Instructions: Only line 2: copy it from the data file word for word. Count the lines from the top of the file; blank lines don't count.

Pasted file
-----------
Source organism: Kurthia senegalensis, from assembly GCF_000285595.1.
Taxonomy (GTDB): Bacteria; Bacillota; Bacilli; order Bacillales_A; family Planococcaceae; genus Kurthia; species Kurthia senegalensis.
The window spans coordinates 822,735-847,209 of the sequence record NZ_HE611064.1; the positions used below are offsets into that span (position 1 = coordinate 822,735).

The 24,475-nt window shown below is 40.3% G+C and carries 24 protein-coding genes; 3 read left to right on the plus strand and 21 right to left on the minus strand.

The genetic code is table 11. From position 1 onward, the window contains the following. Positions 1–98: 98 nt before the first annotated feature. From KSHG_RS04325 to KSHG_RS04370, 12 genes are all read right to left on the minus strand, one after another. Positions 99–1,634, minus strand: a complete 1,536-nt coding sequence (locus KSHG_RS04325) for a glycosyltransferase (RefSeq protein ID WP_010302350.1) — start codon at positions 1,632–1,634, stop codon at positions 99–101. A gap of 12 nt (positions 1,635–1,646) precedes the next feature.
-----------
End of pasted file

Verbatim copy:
Taxonomy (GTDB): Bacteria; Bacillota; Bacilli; order Bacillales_A; family Planococcaceae; genus Kurthia; species Kurthia senegalensis.